5 Recycled Items That Will Make Your Mountain Bike Life a Little Easier
Ever stop to think that what you’re throwing away might be useful? I do…all the time. I just hate throwing stuff out that might be useful. Just think about how much stuff we throw away. And by “we” I mean everyone. My family and I are doing what we can to control what we recycle and what we throw away. I am sure there are uses for most of the glass, plastics and metal things we all throw away everyday. I thought I would share some ideas that I’ve come across for things that commonly get thrown away. My favorite is #4.
1. Plastic Lanyard
Typically when you bring your bike or wheel to a bike shop for service they tag it. One of the local bike shops I go to use an adjustable plastic lanyard which they usually leave on when you pick it up. I started saving these realizing their usefulness but not really knowing what I would use them for. This winter I have been cleaning up my bike work area. Trying to organize all sorts of bike parts and hardware that I had scattered throughout the garage. I finally found a use for these clips.
These are perfect for retaining small round parts (spacers, cogs, lock rings, even small washers), they’re adjustable, and they were free! These can also be used to retain headset parts and even cassettes. Now whenever I need these parts I know exactly where to look.
2. 35mm Film Container
Very few of you if any still use film cameras but I bet you have at least a few of those film containers lying around. These containers are great for keeping track of small parts in your work area. Typically they are opaque so I took pictures of what was being stored inside and printed them out on small labels. I then affixed each label to a container and used a few pieces of clear tape over them. The clear tape will protect the image from greasy fingers when working on my bikes.
You can use any small container for this purpose, even glass ones like baby food jars. I like these because they are small and durable. I also use these to carry small parts in my hydration pack like SRAM power links, misc. nuts or bolts, Marzocchi fork air fitting adapter, etc. In pack with fewer compartments these work great for keeping things organized.
3. Coffee Container
Coffee and mountain bikes go together like peanut butter and jelly. So it wouldn’t surprise you that coffee cans are also useful for keeping bike parts clean and organized. I’ve used steel ones and plastic ones for not only holding parts but cleaning them as well. Being able to drop in parts, add a solution and clean them off with an old toothbrush is very handy. You can even seal the container and reuse the fluid another time.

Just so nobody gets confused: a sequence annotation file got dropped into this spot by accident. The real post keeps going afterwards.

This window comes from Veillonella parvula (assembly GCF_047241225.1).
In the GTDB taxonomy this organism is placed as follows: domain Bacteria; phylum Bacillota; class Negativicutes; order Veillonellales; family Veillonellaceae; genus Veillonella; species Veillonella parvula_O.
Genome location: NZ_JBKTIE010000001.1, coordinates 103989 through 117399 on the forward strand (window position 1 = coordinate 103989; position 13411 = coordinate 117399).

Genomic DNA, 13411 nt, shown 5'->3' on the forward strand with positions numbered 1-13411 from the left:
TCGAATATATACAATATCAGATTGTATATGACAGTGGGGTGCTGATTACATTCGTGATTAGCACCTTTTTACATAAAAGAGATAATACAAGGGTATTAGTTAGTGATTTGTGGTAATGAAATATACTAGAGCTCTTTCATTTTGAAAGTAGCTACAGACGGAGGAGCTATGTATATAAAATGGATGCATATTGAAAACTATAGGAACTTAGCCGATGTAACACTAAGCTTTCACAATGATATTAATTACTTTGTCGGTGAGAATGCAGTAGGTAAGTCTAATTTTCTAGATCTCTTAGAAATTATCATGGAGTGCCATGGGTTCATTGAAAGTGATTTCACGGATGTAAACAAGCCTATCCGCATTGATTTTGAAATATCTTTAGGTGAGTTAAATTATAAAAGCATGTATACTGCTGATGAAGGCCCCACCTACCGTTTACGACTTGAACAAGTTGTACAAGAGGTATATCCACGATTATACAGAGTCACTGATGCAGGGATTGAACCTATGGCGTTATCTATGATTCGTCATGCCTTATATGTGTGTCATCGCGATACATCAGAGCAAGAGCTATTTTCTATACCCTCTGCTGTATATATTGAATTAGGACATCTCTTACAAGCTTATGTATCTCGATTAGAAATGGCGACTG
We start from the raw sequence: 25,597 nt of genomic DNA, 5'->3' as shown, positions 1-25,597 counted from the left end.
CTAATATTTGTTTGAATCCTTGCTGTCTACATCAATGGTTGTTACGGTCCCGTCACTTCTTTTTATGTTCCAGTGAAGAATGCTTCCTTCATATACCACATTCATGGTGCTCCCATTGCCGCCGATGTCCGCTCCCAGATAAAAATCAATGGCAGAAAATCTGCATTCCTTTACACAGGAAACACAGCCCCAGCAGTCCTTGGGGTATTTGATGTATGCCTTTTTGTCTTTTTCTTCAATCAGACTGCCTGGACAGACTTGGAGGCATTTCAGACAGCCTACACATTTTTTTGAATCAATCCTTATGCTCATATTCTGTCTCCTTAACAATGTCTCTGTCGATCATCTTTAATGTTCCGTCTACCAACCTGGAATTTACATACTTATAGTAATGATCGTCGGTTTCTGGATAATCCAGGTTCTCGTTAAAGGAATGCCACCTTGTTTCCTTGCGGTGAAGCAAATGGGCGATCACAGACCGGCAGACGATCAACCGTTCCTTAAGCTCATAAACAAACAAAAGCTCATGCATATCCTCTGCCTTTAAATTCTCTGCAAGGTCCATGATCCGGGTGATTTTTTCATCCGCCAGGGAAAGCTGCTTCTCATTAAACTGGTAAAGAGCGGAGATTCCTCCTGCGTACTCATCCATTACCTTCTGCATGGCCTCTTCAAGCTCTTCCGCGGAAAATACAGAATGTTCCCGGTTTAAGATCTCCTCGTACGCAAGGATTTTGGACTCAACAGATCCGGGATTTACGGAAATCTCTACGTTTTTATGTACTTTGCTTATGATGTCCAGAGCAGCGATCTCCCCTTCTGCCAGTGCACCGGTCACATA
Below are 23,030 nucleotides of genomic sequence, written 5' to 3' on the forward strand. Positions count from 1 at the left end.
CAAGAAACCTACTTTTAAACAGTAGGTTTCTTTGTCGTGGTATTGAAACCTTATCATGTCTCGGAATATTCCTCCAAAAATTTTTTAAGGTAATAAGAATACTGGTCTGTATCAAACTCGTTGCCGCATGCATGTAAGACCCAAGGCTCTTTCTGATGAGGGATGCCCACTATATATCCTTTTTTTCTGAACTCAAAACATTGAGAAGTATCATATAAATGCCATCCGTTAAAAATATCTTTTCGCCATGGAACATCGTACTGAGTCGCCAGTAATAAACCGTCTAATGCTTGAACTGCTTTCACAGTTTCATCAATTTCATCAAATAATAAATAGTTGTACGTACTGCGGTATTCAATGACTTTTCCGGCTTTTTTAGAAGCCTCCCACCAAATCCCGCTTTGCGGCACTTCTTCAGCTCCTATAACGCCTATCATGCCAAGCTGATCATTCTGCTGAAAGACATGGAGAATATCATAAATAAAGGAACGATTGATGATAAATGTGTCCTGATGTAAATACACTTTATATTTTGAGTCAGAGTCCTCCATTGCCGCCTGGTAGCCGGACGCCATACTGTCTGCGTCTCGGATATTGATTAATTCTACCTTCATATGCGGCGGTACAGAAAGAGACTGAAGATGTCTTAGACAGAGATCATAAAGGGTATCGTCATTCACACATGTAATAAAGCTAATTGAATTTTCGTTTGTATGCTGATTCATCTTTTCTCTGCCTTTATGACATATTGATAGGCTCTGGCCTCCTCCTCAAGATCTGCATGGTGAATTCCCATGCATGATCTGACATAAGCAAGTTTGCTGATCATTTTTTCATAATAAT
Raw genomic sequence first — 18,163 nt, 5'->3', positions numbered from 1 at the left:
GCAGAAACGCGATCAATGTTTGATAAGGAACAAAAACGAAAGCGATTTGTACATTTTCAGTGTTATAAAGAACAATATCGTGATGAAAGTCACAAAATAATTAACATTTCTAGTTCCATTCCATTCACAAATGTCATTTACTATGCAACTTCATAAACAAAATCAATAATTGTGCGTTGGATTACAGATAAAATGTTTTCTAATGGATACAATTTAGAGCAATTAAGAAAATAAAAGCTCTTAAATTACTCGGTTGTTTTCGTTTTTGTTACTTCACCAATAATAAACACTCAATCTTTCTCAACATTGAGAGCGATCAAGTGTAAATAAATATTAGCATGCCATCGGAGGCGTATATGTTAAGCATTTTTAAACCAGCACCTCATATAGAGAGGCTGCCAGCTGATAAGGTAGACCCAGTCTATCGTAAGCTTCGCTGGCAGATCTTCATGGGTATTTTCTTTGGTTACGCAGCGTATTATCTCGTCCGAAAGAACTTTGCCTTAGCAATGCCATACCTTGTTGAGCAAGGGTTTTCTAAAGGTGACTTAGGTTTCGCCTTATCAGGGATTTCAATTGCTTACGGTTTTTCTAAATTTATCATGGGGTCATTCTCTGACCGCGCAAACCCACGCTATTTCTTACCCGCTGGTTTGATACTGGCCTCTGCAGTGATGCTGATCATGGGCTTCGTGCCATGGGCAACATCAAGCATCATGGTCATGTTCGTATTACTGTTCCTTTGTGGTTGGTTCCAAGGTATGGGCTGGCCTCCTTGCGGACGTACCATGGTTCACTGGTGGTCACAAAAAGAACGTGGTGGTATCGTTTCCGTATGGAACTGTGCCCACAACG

I haven’t had the need to wash any parts lately so I am just using one or two to hold old wheel skewers and spokes. These work well for holding a few commonly used tools too.
4. Bladder Dryer
I know it sounds gross right but I promise it’s good. Ever get ready for a ride only to find out that your hydration bladder is moldy? Or worse yet that is was in the tube and you didn’t find out till you’re on the trail and you take your first pull. Ugh…been there…done that. Well not anymore.
I can’t take credit for this one because I saw it on the internet (so it must be true) but I did improve on the version I saw. I found an Aluminum clothing hanger that I wasn’t using. I cut it on one side and curled the sharp ends so they wouldn’t snag my bladder. I also bent the top one out a bit to secure the tube. I like the Aluminum because it won’t rust and I can bend it to fit my needs. Other hanger materials can be used too. Steel ones can be bent but they will rust if left untreated and plastic ones won’t rust but can’t be bent. Best part is it comes with a hook so you can hang it anywhere.
5. Tire Rack
In a previous post, I admitted to being a tire whore. Well I have so many I had to store them somewhere and the floor wasn’t working. While I was installing a closet organizer it came to me. Why can’t I just store tires like I store my clothes? While digging through the garage I found a couple of J-hooks and a round rod for a Yakima roof rack. I screwed the J-hooks into the studs and then just laid the rod across. All you have to do is drop one side, slide the tires on, and then placed the end back onto the J-hook. Works really well although it is not secured in anyway so care must be taken when putting on or taking off tires.
We all need to throw away less and reuse more. I don’t want the only mountains I can ride be mountains of garbage. These are some of my favorites, what about you? Let me know how you’ve reused an item. I’m always looking for new ideas and I’d love to start posting them on our Google+ page.